Bigger & More Repressive Government




T

he
right wing speaks regularly about the menace of “big government”
and the importance of shrinking “the beast,” but they
include in government only its civil functions, not the military
establishment or police, which are put in a separate category. This
is based on their view that “government” must be considered
bad, whereas the military and police are good. Thus government in
its usual meaning didn’t shrink under Reagan and isn’t
being down-sized under Bush-2 because the increase in military and
police outlays more than offsets any cutbacks in civilian state
expenditures. Furthermore, to the dismay of the right wing, important
parts of civil society outlays are mandatory and may even expand
under prior law. While right-wing regimes have been able to diminish
entitlements for the weakest members of society, they have not yet
mustered the political power to destroy Social Security and have
only begun to undermine Medicare. But their intentions here are
clear and, with a reelection of Bush-2, enough diversion by war
and repression in the name of fighting terrorism, and a satisfactory
obfuscation of the issues with the help of the corporate media,
the Bush cabal and right-wing might actually pull off shrinking
“the beast” (i.e., spending on the civil society). 


Meanwhile,
military and police expenditures will grow by leaps and bounds to
serve five ends. First, military outlays facilitate the projection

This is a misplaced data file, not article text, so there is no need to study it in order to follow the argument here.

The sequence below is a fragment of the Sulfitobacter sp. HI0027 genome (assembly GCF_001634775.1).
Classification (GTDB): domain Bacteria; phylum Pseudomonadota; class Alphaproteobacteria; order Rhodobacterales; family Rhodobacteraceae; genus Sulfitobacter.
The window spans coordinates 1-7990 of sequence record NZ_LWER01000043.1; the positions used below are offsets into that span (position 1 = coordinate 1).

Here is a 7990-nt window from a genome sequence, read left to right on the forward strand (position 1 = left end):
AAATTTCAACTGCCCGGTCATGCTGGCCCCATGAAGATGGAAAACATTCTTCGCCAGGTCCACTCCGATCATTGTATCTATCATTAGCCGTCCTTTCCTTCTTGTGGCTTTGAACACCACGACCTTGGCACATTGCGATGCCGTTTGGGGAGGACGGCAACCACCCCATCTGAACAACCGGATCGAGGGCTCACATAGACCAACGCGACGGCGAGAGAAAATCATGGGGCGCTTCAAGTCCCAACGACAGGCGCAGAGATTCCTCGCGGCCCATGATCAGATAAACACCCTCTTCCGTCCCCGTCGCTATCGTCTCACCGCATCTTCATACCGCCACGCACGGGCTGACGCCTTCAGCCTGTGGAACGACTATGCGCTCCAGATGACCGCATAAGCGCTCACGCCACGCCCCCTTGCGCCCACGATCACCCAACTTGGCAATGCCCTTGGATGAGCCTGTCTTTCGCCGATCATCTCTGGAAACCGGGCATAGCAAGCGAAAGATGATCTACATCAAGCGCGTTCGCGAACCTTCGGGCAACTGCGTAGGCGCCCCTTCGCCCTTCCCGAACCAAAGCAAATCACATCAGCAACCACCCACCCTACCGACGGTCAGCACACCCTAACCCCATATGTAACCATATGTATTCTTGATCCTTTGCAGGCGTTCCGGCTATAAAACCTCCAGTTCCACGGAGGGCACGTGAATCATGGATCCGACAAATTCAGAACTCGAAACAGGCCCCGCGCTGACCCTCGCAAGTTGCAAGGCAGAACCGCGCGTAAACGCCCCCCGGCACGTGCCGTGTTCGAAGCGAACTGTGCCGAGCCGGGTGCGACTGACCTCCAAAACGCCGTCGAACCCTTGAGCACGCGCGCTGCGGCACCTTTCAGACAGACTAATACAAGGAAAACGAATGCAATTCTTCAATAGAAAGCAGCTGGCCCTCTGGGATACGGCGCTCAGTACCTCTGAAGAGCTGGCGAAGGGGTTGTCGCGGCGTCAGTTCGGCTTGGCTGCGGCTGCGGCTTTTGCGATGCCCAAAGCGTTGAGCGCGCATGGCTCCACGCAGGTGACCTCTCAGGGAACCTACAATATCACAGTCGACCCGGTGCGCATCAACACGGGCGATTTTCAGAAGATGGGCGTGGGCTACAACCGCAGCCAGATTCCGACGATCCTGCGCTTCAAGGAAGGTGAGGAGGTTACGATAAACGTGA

of power abroad to the advantage of transnational companies. The
U.S. corporate elite is pleased to have the overwhelming military
power of their country in the post-Soviet world used for their benefit.
Some of the elite might prefer a less aggressive and unilateralist
imperialism, but many are happy and supportive and the great majority
of the business community approves the Bush-2 administration. 


Second,
the military outlays directly benefit numerous arms contractors,
the Pentagon, and a great many workers, all of whom lobby for a
growing military budget and are pleased with Bush-2’s wars,
which generate new business. The military-industrial complex (MIC)
is very powerful and has spread its largesse over many states for
strategic political reasons. MIC power is reflected in the fact
that the huge and sharply rising military budget is regularly passed
without serious debate in the Congress or the mainstream press and
Bush and Gore competed only in protestations of devotion to a growing
military budget. When the federal government, under budget pressure,
forces cutbacks in government expenditures, demanding efficiency
improvements to offset revenue shortfalls, such cuts and demands
are never imposed on the MIC. 


Third,
the pro-Israel lobby supports aggressive policies abroad, as this
results in strengthened ties with the Israeli military, greater
support for hardline Israeli leaders and policies, and a willingness
to overlook small matters like the illegal large-scale dispossession
and ethnic cleansing of people in an occupied territory. This lobby